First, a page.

Warsaw is still very much Poland's largest city and the nation's economic, cultural and educational hub, a role that looks set to expand yet further when the country finally joins the European Union. The peak tourist season is from May to October, when the weather is most pleasant, although there will be some odd days when the temperature rises above 30°C (86°F). January and February are the coldest months and temperatures can drop as low as -30°C (-22°F).
Short walk showing you the most important architecture of the Old Town - including Royal Castle square with Sigismund's Column, Royal Castle (outside), narrow street of Old Town, St. John's Cathedral, St. Martin church, Market square, the Barbican and city walls, monuments of Old Town and others.
Warsaw major tourist attractions:
- Old Town - The UNESCO World Heritage Old Town is unmissable - quite literally, seeing as many of the city's attractions and a whole host of cafés, bars and restaurants are located within its environs. The Old Town is both a physical and symbolic expression of the city's spirit and determination to come back from the brink of annihilation at the end of World War II. Most visitors to Warsaw spend their first day strolling around the Old Town.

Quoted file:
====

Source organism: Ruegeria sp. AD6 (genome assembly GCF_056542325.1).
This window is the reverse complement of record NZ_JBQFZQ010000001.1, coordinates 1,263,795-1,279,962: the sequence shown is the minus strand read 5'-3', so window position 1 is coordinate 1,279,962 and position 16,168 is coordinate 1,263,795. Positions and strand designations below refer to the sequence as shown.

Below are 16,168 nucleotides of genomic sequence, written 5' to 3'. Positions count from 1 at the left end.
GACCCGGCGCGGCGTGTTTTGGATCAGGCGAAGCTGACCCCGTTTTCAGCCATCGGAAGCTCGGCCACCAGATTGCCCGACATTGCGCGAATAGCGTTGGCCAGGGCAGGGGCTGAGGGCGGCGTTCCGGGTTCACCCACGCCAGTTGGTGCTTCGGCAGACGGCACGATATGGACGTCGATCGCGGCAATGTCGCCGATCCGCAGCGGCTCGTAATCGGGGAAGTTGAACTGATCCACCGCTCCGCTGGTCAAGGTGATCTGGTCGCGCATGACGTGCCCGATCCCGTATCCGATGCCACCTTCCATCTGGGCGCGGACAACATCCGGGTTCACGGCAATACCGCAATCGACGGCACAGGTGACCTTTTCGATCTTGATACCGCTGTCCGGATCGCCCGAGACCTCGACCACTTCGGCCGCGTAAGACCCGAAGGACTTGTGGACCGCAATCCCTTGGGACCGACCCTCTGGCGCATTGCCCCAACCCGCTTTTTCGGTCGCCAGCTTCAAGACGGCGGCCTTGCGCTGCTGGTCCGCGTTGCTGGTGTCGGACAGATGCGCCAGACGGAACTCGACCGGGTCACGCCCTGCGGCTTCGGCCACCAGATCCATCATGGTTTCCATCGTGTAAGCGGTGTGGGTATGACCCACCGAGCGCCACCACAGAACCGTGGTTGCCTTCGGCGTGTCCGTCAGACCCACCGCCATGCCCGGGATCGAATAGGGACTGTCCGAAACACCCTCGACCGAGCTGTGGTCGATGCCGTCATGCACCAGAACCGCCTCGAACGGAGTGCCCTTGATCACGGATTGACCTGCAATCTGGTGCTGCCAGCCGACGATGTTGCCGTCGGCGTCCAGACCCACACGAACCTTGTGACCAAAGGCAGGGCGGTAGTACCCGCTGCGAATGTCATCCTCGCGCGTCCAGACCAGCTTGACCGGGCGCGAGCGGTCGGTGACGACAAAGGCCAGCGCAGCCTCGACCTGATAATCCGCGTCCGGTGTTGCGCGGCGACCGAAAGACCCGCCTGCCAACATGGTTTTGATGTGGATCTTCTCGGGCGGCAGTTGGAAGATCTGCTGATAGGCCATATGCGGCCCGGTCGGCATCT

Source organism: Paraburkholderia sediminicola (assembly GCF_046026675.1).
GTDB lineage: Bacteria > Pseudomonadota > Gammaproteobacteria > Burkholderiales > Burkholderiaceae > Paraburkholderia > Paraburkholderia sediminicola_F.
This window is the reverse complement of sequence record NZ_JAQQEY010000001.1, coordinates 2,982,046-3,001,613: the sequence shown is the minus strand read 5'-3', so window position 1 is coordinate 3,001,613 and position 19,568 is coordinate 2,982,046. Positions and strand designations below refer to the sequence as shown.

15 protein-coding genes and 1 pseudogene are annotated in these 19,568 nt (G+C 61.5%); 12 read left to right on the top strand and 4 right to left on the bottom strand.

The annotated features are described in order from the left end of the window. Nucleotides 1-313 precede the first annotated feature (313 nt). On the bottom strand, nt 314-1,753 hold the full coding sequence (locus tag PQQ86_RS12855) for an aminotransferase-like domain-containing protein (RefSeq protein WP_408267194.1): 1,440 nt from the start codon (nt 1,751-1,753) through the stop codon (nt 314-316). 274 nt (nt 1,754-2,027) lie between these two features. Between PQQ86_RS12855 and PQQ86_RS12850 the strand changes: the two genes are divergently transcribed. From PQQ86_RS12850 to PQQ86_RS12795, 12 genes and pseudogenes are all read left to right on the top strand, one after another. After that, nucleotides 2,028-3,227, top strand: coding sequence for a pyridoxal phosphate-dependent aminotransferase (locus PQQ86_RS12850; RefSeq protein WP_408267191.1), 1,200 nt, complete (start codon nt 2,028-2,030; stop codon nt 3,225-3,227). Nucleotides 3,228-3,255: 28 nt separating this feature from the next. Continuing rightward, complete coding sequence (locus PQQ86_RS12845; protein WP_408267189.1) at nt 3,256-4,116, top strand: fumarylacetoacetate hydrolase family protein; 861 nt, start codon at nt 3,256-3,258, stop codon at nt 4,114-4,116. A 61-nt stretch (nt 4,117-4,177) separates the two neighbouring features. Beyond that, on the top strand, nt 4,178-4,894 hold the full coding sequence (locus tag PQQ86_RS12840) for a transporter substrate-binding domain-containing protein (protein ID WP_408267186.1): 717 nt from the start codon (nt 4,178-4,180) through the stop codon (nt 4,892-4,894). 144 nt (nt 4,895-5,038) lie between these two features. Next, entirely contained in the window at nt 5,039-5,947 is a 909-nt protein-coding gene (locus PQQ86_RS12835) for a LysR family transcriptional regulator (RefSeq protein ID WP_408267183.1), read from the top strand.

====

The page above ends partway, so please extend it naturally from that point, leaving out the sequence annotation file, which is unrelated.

- Royal Castle - Walking through the Royal Castle, one has to constantly remind oneself that most of it was reconstructed between 1971 and 1984, although the darker elements of the decor were actually salvaged from the ruins. The castle, located on a plateau overlooking the Vistula River, was built for the Dukes of Mazovia and expanded when King Zygmunt III Vasa moved the capital to Warsaw.
From the early 17th until the late 18th century, this was the seat of the Polish kings. It subsequently housed the parliament and is now a museum displaying tapestries, period furniture, coffin portraits and collections of porcelain and other decorative arts. Work is underway to recreate the castle gardens, set on the slopes of the Vistula River, which were also badly scarred when the Nazis leveled the rest of the castle complex.
- Warsaw's Cathedral - St John's Cathedral claims to be the oldest church in Warsaw. Although a major church in the Mazovian Gothic style, completed in the 15th century, St John's was only upgraded from a parish church to a cathedral in 1798. Destroyed during World War II, it has been reconstructed in its original style.
- Lazienki Park And Palace - In addition to a number of palaces, Lazienki Park contains the Chopin Monument - where the annual Chopin Festival is held each summer - and the Orangerie, set within extensive 18th-century gardens. Palac Lazienkowski (Palace on the Water) is best viewed from near the monument to Jan Sobieski, on the bridge where Agrykola street crosses the water. On warm summer days, rowing boats offer short cruises around the park's lake. Cycling is banned in the park.
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